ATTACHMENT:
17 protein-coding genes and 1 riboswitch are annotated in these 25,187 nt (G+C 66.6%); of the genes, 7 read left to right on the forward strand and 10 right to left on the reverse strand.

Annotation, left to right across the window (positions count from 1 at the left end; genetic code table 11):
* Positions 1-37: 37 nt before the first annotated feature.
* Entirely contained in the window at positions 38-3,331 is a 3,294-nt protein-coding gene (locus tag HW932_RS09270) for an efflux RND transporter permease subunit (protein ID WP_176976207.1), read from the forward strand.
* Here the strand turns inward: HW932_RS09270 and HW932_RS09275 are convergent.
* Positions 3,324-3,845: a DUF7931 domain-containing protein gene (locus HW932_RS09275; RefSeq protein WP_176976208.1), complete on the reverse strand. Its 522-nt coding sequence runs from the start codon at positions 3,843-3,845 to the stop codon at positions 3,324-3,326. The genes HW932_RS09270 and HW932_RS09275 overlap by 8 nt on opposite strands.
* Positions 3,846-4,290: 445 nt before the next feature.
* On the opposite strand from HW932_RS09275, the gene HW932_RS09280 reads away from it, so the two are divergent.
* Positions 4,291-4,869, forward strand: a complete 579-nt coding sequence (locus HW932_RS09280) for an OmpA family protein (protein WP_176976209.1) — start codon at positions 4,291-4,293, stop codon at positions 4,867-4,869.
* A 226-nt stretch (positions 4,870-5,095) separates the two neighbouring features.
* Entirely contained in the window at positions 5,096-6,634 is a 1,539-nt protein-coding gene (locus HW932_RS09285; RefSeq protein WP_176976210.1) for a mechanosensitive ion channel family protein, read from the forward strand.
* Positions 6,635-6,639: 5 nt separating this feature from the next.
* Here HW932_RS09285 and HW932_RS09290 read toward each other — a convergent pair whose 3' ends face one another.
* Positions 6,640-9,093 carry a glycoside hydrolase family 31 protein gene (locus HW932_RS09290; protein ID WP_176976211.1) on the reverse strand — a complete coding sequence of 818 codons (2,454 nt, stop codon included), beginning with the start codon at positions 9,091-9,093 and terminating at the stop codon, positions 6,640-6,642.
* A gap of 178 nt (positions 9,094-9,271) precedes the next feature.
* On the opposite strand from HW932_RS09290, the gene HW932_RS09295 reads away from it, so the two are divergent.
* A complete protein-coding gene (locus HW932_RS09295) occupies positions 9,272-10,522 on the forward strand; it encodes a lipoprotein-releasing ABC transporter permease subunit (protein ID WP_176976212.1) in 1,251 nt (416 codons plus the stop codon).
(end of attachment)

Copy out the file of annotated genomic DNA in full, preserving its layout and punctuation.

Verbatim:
17 protein-coding genes and 1 riboswitch are annotated in these 25,187 nt (G+C 66.6%); of the genes, 7 read left to right on the forward strand and 10 right to left on the reverse strand.

Annotation, left to right across the window (positions count from 1 at the left end; genetic code table 11):
* Positions 1-37: 37 nt before the first annotated feature.
* Entirely contained in the window at positions 38-3,331 is a 3,294-nt protein-coding gene (locus tag HW932_RS09270) for an efflux RND transporter permease subunit (protein ID WP_176976207.1), read from the forward strand.
* Here the strand turns inward: HW932_RS09270 and HW932_RS09275 are convergent.
* Positions 3,324-3,845: a DUF7931 domain-containing protein gene (locus HW932_RS09275; RefSeq protein WP_176976208.1), complete on the reverse strand. Its 522-nt coding sequence runs from the start codon at positions 3,843-3,845 to the stop codon at positions 3,324-3,326. The genes HW932_RS09270 and HW932_RS09275 overlap by 8 nt on opposite strands.
* Positions 3,846-4,290: 445 nt before the next feature.
* On the opposite strand from HW932_RS09275, the gene HW932_RS09280 reads away from it, so the two are divergent.
* Positions 4,291-4,869, forward strand: a complete 579-nt coding sequence (locus HW932_RS09280) for an OmpA family protein (protein WP_176976209.1) — start codon at positions 4,291-4,293, stop codon at positions 4,867-4,869.
* A 226-nt stretch (positions 4,870-5,095) separates the two neighbouring features.
* Entirely contained in the window at positions 5,096-6,634 is a 1,539-nt protein-coding gene (locus HW932_RS09285; RefSeq protein WP_176976210.1) for a mechanosensitive ion channel family protein, read from the forward strand.
* Positions 6,635-6,639: 5 nt separating this feature from the next.
* Here HW932_RS09285 and HW932_RS09290 read toward each other — a convergent pair whose 3' ends face one another.
* Positions 6,640-9,093 carry a glycoside hydrolase family 31 protein gene (locus HW932_RS09290; protein ID WP_176976211.1) on the reverse strand — a complete coding sequence of 818 codons (2,454 nt, stop codon included), beginning with the start codon at positions 9,091-9,093 and terminating at the stop codon, positions 6,640-6,642.
* A gap of 178 nt (positions 9,094-9,271) precedes the next feature.
* On the opposite strand from HW932_RS09290, the gene HW932_RS09295 reads away from it, so the two are divergent.
* A complete protein-coding gene (locus HW932_RS09295) occupies positions 9,272-10,522 on the forward strand; it encodes a lipoprotein-releasing ABC transporter permease subunit (protein ID WP_176976212.1) in 1,251 nt (416 codons plus the stop codon).